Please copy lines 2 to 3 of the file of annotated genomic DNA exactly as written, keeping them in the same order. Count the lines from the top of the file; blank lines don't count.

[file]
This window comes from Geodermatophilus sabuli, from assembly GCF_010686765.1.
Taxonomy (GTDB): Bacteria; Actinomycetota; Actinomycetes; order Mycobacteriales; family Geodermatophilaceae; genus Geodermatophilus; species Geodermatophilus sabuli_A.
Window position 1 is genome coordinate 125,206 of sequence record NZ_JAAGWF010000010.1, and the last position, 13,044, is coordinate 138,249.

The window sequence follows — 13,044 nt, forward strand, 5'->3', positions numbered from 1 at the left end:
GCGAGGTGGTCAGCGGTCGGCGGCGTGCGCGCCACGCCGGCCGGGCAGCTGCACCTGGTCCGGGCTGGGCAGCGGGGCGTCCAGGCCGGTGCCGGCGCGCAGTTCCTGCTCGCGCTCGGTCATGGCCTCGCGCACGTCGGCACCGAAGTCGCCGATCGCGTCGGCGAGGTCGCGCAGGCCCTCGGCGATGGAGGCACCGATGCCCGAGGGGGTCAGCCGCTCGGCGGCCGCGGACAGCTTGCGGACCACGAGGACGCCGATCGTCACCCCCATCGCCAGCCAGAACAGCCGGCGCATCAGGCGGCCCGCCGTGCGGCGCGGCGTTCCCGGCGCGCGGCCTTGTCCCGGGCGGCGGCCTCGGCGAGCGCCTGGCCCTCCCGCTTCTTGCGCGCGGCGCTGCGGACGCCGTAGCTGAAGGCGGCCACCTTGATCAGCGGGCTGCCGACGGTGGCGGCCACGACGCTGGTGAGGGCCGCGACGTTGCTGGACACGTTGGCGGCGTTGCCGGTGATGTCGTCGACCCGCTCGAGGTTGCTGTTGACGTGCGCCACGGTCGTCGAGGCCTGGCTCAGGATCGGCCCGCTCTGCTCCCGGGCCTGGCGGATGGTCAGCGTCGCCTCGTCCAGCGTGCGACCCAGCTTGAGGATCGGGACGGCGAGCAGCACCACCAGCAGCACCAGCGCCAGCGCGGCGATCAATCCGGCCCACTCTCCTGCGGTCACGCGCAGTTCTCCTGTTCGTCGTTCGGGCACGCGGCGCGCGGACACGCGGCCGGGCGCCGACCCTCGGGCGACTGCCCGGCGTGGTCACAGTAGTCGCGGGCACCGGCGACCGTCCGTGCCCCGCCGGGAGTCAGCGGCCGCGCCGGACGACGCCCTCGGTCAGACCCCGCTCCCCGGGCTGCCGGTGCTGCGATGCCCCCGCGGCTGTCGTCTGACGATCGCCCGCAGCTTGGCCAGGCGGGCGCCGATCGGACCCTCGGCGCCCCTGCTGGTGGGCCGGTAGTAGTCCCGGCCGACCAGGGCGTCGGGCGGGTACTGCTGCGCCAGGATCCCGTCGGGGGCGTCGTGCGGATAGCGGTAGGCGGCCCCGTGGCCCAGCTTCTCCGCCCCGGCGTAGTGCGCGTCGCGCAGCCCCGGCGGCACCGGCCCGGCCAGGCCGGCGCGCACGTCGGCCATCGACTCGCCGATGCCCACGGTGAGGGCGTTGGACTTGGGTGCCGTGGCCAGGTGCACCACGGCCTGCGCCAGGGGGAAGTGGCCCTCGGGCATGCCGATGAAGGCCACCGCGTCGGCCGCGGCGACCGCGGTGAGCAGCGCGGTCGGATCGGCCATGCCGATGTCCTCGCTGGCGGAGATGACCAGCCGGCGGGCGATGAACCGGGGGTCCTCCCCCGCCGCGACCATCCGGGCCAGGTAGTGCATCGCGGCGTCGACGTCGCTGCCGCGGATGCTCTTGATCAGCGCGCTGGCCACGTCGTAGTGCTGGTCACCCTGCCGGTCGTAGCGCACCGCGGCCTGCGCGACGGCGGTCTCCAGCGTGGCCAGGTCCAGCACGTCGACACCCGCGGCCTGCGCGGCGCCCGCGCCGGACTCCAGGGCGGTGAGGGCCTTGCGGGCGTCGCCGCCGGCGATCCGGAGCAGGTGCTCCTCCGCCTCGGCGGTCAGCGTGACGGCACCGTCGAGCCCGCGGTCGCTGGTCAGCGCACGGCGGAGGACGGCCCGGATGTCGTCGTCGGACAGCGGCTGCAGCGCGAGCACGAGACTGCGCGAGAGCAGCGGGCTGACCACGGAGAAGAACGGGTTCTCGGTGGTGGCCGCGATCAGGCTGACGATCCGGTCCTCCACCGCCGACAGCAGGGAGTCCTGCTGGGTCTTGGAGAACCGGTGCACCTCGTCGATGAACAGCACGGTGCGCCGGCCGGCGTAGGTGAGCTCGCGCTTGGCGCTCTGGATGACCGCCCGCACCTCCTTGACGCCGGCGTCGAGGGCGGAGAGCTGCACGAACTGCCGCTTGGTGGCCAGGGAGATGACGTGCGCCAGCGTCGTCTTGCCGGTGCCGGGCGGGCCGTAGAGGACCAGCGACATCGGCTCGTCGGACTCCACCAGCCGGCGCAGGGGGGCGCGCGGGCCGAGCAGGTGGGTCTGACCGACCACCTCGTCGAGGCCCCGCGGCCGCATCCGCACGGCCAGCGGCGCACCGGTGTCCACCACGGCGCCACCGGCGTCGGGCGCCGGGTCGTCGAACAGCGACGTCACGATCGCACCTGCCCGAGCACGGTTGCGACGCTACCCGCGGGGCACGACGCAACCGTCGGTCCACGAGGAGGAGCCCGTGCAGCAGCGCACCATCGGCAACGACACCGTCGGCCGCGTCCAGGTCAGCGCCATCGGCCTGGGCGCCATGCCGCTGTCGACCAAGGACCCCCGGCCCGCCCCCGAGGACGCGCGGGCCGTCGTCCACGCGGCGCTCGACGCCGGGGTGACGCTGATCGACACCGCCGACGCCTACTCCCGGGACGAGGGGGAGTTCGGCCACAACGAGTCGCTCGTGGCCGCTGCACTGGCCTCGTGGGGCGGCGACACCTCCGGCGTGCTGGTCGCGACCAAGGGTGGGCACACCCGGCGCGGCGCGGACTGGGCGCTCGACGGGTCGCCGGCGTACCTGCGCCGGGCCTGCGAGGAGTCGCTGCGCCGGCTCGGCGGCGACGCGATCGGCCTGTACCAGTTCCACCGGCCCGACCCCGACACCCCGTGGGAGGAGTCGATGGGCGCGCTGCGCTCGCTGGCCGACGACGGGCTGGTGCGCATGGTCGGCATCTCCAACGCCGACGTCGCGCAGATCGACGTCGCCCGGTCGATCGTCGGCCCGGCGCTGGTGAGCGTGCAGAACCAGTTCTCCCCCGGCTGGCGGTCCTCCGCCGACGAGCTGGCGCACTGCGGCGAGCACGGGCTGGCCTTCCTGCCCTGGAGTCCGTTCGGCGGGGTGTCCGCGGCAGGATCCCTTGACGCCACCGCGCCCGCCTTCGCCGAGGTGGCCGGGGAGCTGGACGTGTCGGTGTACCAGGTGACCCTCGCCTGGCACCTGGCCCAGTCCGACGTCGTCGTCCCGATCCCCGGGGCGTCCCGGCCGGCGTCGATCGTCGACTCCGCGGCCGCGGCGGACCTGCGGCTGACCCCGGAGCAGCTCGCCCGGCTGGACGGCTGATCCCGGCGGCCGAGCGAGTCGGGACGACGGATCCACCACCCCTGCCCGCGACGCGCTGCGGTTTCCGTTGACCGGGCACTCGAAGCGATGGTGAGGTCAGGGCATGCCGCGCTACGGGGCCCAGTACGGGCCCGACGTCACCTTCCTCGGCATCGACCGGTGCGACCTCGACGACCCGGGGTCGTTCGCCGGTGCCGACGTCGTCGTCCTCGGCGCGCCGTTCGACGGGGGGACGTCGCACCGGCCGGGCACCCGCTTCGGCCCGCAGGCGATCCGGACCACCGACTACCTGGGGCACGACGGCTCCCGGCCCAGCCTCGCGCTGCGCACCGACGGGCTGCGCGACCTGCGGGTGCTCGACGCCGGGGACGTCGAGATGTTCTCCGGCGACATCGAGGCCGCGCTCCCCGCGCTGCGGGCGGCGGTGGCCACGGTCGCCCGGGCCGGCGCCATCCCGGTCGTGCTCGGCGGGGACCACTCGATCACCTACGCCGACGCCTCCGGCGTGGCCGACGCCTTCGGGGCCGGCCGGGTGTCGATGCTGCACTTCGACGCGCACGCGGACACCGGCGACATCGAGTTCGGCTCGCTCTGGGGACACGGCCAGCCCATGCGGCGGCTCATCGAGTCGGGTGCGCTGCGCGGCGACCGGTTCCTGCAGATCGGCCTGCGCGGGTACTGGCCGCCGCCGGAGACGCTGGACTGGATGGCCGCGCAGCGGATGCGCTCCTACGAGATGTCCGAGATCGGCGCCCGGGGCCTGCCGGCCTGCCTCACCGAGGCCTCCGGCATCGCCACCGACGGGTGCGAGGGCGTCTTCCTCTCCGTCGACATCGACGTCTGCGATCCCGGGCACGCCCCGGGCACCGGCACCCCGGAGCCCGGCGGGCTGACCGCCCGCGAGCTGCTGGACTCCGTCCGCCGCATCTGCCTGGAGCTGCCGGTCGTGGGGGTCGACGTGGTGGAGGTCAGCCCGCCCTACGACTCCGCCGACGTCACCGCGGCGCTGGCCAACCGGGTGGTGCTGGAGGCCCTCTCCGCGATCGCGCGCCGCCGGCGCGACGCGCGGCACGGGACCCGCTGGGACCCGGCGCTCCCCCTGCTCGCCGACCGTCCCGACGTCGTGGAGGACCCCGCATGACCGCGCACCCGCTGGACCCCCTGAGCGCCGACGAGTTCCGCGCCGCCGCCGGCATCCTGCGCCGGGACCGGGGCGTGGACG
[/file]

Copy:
Taxonomy (GTDB): Bacteria; Actinomycetota; Actinomycetes; order Mycobacteriales; family Geodermatophilaceae; genus Geodermatophilus; species Geodermatophilus sabuli_A.
Window position 1 is genome coordinate 125,206 of sequence record NZ_JAAGWF010000010.1, and the last position, 13,044, is coordinate 138,249.